Implementing a State Machine

IAR Application Note #8611-003 IAR Application Note #6811-003 Implementing a State Machine by Stefan Nyman [mailto:[email protected]] SUMMAR...
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IAR Application Note #8611-003

IAR Application Note #6811-003

Implementing a State Machine by Stefan Nyman [mailto:[email protected]]


By describing a problem in terms of states, tests and tasks you can easily solve it in a straightforward switch statement.


State machine, switch

State Machine for Keyboard Scanning This example shows how to use a state machine in the program. In most programs, important parts can be regarded as state machines. As an illustration, a 2-key rollover keyboard scanner is implemented. The benefit of using a state machine is that the behavior of the program can easily be described in a graph. The graph is then implemented in a table.

No Yes

State 0 AnyKey?



State 1 SameKey? Yes FindKey

ClearKey No


State 3


State 2




The graph above shows one way to accomplish a very secure detection of keys on a cheap keyboard matrix - or anything that needs filtering. By describing the filtering in the state graph, we can create a good method of reading the keys. The machine starts in State 0. 1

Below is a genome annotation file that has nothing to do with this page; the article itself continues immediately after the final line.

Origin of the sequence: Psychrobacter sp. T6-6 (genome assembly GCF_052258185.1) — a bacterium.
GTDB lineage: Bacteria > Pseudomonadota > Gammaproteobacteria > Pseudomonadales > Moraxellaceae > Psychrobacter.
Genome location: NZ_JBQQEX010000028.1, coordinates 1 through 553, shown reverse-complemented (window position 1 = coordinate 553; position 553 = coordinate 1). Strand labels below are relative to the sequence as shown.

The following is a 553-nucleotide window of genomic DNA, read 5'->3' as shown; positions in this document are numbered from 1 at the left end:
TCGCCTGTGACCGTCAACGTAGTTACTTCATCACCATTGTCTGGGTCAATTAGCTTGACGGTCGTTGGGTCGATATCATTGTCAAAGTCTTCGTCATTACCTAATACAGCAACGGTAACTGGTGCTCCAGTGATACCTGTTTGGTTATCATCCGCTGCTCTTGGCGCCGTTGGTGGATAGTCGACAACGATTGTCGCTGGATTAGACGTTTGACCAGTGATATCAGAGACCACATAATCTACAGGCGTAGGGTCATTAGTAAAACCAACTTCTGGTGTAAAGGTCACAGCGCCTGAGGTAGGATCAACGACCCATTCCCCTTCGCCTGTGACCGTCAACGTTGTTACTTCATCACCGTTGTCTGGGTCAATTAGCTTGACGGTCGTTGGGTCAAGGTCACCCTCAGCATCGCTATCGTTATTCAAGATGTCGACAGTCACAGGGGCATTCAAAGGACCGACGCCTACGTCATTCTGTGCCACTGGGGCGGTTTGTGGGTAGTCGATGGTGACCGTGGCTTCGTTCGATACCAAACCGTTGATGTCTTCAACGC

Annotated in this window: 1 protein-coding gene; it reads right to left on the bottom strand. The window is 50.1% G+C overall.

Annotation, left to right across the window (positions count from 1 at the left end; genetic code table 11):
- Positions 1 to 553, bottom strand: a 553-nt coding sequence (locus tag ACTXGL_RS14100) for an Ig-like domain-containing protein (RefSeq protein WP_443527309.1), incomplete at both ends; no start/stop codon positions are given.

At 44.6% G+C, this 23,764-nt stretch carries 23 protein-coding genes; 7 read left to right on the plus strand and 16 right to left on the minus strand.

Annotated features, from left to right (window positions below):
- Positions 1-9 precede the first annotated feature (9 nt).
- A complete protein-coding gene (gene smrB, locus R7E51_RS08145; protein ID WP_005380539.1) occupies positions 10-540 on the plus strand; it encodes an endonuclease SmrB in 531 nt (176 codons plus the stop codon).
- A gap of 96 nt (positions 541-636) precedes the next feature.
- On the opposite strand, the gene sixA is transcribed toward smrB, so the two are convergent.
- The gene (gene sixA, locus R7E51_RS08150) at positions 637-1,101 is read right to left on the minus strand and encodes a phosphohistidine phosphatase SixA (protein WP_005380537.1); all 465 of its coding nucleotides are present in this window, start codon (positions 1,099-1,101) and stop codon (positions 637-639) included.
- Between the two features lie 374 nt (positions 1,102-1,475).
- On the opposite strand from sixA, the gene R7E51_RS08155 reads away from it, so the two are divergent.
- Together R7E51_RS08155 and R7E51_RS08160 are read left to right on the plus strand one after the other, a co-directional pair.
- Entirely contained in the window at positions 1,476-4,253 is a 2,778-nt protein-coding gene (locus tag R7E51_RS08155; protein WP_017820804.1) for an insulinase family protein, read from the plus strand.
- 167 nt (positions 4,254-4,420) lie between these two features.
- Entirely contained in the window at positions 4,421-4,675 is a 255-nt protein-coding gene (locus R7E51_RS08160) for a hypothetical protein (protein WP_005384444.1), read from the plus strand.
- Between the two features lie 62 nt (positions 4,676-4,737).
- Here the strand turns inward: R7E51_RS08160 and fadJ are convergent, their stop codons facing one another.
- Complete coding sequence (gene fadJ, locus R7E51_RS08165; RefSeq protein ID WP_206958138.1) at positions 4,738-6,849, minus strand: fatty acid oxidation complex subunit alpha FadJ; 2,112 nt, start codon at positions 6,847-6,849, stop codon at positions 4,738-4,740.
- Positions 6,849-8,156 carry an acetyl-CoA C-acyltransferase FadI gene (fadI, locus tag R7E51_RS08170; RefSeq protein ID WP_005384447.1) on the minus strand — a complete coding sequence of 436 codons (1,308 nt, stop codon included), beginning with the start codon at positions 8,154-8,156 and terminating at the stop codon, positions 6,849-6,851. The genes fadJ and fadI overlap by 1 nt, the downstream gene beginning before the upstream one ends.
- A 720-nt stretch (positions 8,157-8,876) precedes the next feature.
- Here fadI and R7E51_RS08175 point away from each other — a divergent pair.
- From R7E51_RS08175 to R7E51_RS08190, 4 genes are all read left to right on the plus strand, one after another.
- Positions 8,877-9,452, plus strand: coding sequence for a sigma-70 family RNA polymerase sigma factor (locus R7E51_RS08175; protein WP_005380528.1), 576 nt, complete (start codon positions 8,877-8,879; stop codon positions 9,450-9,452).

IAR Application Note #8611-003

State 0: When a key is detected, the corresponding code (read from a port) is remembered, and the machine switches to state 1. State 1: If the same code is detected, it is approved, a flag is set and the key value is passed to other programs (via a mailbox). State 2: As long as the same code is detected, nothing is done. If the code changes, the state shifts to see if the change is occasional. State 3: If the change was occasional, the machine returns to state 2; otherwise it restarts to look for another keycode. The graph can easily be converted to a switch statement: void Scan_Keyboard(void) { switch (KeyState) { case 0: { if (AnyKey()) { ScanKey(); KeyState = 1; } } case 1: { if (SameKey()) { FindKey(); KeyState = 2; } else KeyState = 0; } case 2: { if (SameKey()) { } else KeyState = 3; } case 3: { if (SameKey()) { KeyState = 2; } else { ClearKey(); KeyState = 0; } } } }

The keyboard is connected as shown below. By setting one bit to 1 in PORTB, you can detect the key pressed.


IAR Application Note #8611-003








10 kΩ 10 kΩ 10 kΩ

With this state machine and the task routines, we are going to build a versatile program component which will behave like a 74HC922. Variables: // State: char KeyState; // Bit pattern after each scan: char KeyCode; // Output value from the virtual 74HC922: char KeyValue; // KeyDown is set if key is down: char KeyDown; // KeyNew is set every time a new key is down: char KeyNew;

Test Functions: // AnyKey is true if any key is down char AnyKey(void) { PORTB |= 0x78; return (PORTA & 0x07); } // SameKey is true if same key is still down char SameKey(void) { PORTB = ((PORTB & 0x87) | ( KeyCode & 0x78)); return ((KeyCode & PORTA) & 0x07); }


IAR Application Note #8611-003

Tasks: // ScanKey generates a bit pattern in KeyCode void ScanKey(void) { PORTB = (PORTB & 0x87) | 0x08; while (PORTB & 0X78) { if (PORTA & 0x07) { KeyCode = ((PORTA & 0x07) | (PORTB & 0x78)); } PORTB = (PORTB & 0x87) | (((PORTB & 0x78)